The solutions came quite easily, Gregg Parley of Lite-Bite and I had developed a rigging system several years ago and we would make it available at camp for those guests who needed it. Rich Belanger of ST. CROIX FISHING RODS. answered the rod problem by implementing a demo program with Witch Bay camp as the test run. They furnished us with the exact models we use in our everyday teachings. Now this fine program is available through the St. Croix dealer network. 

Anyway, letís talk some more about these presentations, and where and when we use them. Keep in mind that this is a series of articles, and each presentation will be covered in more depth over the next few months. 

Jigging, the presentation of most walleye anglers, is quite productive throughout the season from opener to ice-up. Just like any method, it has itís strong seasons and tends to be less effective in others. We use jigging for working humps, points, and shoreline structure. Jigs are used both horizontally and vertically. 

I find jigging particularly effective for working shallow, medium, and deep. However, thereís a catch, I do not use jigs if I am having trouble marking fish on the points or humps (water deeper than ten feet). I hate fishing blind. 

However, when you are cruising a hump and the sonar lights up like a Christmas tree. Time to throughout a marker buoy and go to town. 

Shallow presentations, fishing specific structures, the sonar is only effective for showing depth of the boat. Jigging blind is the only way to go, and can be awesome. 

Letís move on to crankbaiting. I use this term for most all hard baits that require turning the reel handle to retrieve. This is extremely productive in the mid post spawn to late
summer. Key spots are shorelines of islands, weed edges, and my favorite for big eyes, off shore humps that top off just below the surface to about eight foot. 

I spend a portion of every day crankbaiting. A very high percentage of our really big eyes come from this method. My experience is that if you are going to catch an eye on a shallow hump, itíll be a big one. Enough said. 

Finally, thereís rigging. By far and away the most productive method in my opinion during the majority of the fishing season. Rigging can be productive from opener (depends on spring weather) to close up in late September. 

Mark Brumbaugh, a top money winner on the PWT, was in camp last year for two weeks. I never saw Mark use anything else but a rig, specifically a finesse spinner rig. Furthermore, spinners and bouncers won four of the PWT tournaments this year. For many top tournament anglers, when conditions permit, it is the rig of choice. By the way, Mark will be back with us next year. 

The rig is used for flats, shoreline food shelves, humps, points, and weed lines. You can cover water faster and more thoroughly than with any other presentation-bar none. I teach two types of rigging: power rigging and finesse rigging.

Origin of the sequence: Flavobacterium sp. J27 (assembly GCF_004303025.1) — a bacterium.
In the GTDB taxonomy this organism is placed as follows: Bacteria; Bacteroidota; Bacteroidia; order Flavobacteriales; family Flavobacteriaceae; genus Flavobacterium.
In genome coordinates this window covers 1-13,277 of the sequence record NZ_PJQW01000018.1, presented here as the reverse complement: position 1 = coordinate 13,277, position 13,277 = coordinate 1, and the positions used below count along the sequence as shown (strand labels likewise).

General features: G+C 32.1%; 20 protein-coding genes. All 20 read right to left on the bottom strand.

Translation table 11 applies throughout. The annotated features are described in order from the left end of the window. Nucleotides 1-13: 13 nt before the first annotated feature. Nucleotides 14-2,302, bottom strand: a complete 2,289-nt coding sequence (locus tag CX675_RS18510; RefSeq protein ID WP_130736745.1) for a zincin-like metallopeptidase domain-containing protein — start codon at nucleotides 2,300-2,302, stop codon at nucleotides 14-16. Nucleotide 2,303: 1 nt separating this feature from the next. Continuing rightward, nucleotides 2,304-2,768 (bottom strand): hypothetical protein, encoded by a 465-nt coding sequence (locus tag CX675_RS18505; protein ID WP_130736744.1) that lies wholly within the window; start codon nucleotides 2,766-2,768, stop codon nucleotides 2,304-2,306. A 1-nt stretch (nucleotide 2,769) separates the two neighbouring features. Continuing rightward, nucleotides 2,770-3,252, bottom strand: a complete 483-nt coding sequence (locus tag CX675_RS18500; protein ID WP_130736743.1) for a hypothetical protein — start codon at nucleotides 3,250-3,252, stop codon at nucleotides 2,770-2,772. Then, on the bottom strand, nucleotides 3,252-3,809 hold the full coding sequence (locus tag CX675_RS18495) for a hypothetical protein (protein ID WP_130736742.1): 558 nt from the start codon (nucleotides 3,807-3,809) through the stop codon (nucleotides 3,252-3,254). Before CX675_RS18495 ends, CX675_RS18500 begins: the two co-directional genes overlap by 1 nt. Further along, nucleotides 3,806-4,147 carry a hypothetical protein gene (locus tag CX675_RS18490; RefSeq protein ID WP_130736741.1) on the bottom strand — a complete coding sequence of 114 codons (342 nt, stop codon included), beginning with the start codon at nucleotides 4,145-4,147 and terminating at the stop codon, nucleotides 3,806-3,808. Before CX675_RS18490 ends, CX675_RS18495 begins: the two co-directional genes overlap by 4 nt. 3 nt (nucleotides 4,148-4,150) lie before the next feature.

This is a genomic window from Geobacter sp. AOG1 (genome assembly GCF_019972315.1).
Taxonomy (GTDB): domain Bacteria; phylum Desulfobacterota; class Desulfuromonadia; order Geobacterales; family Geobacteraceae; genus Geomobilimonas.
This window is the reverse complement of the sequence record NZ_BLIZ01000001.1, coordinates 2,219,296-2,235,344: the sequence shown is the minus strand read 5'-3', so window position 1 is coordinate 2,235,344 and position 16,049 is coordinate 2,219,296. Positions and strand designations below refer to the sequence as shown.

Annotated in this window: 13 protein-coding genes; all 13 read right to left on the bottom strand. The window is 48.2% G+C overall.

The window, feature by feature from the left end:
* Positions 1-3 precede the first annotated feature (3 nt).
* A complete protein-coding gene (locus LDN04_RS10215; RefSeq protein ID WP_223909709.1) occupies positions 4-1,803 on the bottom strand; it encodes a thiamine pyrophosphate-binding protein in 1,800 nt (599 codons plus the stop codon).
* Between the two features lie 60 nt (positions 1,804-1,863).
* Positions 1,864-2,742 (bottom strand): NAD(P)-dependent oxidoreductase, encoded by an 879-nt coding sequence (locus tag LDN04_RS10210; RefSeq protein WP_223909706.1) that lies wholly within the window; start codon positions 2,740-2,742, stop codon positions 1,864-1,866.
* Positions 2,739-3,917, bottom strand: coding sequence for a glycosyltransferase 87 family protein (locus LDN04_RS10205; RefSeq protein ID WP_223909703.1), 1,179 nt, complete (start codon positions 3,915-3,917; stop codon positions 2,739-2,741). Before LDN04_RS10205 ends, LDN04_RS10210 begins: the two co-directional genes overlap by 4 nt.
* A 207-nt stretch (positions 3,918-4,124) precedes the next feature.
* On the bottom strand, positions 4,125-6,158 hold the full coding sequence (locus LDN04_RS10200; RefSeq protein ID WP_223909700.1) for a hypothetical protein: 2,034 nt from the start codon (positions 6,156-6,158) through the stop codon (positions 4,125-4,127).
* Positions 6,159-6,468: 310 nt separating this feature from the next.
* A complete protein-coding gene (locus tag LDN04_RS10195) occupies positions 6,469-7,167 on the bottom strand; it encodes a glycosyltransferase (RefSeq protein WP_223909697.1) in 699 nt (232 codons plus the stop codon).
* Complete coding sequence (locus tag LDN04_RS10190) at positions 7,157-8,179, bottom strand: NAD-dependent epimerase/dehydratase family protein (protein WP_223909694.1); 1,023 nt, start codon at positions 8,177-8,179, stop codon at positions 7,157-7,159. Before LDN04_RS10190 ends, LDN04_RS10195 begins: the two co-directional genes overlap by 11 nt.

Rigging is best accomplished from the bow of the boat, but can also be drifted or backtrolled. In other words, from any boat configuration, no limitations.

There are other presentations, and many work well, especially in the right situations. But for my money itís rigs, jigs, and crankbaits. The more systematic you become, the greater
success you will enjoy. Just think about the great golfers on tour, these guys are masters at being systematic, yet still being versatile. Doing what the situation calls for. 

I saw one severe limitation that seemed to restrict the success of many bow mounters. Rather than mount a sonar unit on the front of the boat and attach it to the power head of their electric motor, they would use the sonar from the counsel which was mounted on a swivel mount.  Then by turning around they could see what depth they were in. In my
mind, this is a bad deal. First if you donít get severe neck and back pain, the lack of fishing precision ought to be the clincher. Also, the counsel mounted unit has itís transducer on the transom, allowing you to see fish that you have already passed. Alot of good that does. Finally, precise boat position is virtually unavailable with this configuration.

In addition to dealing  more with these methods, weíll be covering such other topics as boat rigging, the use of sonars and GPS, and one of my favorites---How to Fish a Million Acres with No Map or Compass in upcoming issues.

About the author:
Phil Rolfe is a feature writer for Midwest Outdoors, and walleye professional at Witch Bay Camp. You can find out about Witch Bayís unique program by contacting them at
807-468-5262 or visit their web site at http://www.fishinfo.com/witchbay. Phil will be doing a fishing report from the Lake of the Woods this summer in Midwest Outdoors.